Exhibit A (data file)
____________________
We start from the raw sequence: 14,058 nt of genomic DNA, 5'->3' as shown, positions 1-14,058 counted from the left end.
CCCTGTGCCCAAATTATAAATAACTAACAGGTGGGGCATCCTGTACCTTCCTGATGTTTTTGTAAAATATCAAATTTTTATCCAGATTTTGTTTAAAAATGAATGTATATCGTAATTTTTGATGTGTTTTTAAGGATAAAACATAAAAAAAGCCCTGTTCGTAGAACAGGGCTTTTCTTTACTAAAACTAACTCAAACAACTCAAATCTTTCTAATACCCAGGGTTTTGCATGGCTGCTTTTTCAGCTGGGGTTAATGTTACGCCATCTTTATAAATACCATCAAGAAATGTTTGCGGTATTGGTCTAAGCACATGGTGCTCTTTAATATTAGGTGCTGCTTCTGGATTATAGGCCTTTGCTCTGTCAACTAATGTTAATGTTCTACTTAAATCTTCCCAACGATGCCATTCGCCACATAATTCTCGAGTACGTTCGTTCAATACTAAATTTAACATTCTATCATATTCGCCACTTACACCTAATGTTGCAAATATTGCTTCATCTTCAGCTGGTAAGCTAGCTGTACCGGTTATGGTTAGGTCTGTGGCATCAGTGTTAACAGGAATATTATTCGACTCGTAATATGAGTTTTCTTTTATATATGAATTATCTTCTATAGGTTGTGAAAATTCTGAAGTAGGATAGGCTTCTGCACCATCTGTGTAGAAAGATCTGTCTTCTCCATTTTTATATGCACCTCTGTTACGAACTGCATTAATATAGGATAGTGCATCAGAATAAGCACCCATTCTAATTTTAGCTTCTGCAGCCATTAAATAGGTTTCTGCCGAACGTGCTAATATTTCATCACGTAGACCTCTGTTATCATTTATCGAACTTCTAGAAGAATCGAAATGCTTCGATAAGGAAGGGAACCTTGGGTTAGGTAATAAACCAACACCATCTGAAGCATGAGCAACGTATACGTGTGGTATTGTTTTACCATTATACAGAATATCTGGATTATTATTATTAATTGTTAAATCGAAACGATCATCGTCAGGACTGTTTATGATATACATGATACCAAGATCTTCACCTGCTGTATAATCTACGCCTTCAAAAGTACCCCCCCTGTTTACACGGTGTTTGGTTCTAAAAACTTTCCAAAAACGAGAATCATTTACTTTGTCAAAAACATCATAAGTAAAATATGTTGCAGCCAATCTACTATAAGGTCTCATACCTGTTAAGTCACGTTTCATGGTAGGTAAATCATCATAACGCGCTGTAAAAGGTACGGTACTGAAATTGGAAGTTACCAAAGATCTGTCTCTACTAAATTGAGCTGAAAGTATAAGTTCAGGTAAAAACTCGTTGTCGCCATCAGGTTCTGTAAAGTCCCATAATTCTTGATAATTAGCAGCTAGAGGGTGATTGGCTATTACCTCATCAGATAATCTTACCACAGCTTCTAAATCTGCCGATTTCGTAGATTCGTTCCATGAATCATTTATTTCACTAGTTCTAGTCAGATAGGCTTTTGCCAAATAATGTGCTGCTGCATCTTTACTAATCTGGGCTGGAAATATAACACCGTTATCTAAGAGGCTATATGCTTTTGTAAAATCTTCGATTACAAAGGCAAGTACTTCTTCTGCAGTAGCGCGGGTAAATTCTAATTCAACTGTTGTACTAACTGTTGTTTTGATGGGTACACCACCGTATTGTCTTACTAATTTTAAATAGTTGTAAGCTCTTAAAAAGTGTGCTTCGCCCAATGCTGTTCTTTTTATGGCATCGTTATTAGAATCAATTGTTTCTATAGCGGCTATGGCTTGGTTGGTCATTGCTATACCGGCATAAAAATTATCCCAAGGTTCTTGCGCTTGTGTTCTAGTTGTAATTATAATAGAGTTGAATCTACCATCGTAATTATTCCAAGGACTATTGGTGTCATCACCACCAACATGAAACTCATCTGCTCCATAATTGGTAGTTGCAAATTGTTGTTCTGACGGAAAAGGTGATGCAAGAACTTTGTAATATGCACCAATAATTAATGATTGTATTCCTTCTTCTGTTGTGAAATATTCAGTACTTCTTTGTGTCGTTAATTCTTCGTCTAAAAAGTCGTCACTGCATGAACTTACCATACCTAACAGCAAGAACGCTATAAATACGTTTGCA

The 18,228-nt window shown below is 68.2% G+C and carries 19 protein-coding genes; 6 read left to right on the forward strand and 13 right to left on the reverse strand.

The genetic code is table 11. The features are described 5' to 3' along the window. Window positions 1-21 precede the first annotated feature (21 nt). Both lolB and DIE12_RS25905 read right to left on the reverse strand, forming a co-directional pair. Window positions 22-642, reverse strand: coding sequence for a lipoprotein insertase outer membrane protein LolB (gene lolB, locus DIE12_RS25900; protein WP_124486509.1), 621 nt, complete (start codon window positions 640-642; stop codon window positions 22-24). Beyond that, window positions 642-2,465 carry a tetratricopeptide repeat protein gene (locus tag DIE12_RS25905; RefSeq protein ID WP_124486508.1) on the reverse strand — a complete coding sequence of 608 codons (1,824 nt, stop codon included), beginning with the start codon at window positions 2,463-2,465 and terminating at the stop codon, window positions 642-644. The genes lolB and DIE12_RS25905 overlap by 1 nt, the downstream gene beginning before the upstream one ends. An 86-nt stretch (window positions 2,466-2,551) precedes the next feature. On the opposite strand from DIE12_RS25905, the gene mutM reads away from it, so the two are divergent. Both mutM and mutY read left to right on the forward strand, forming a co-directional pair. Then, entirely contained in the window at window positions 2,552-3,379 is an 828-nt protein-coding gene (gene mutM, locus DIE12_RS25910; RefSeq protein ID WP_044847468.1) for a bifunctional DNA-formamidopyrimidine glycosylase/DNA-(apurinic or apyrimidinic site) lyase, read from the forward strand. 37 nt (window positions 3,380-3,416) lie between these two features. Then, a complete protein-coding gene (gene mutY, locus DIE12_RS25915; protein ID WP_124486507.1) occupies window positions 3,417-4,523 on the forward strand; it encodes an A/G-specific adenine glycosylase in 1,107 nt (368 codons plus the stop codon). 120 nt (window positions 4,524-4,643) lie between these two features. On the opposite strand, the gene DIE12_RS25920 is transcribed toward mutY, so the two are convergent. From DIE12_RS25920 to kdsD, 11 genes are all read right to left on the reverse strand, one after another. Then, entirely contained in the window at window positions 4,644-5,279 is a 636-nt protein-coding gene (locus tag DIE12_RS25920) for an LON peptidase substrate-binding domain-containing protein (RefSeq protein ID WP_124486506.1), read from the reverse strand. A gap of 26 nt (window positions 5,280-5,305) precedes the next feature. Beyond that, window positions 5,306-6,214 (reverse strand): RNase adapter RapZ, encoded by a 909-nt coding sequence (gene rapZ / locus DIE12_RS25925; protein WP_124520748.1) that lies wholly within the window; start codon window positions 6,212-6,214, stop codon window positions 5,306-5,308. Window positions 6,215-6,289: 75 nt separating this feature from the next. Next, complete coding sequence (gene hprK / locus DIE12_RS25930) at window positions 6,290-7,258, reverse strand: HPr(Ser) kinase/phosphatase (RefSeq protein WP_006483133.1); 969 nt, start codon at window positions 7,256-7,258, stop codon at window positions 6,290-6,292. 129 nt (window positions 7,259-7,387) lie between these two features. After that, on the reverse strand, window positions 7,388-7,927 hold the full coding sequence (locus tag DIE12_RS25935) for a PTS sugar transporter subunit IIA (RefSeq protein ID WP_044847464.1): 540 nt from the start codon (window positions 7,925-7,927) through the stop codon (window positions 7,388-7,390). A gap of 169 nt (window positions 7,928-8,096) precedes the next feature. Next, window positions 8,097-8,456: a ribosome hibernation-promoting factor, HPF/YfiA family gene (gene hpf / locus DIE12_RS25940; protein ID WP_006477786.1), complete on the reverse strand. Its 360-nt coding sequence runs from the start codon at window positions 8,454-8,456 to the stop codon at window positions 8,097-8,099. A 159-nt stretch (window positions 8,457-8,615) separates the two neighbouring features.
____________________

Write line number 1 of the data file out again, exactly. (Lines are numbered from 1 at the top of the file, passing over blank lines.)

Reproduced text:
We start from the raw sequence: 14,058 nt of genomic DNA, 5'->3' as shown, positions 1-14,058 counted from the left end.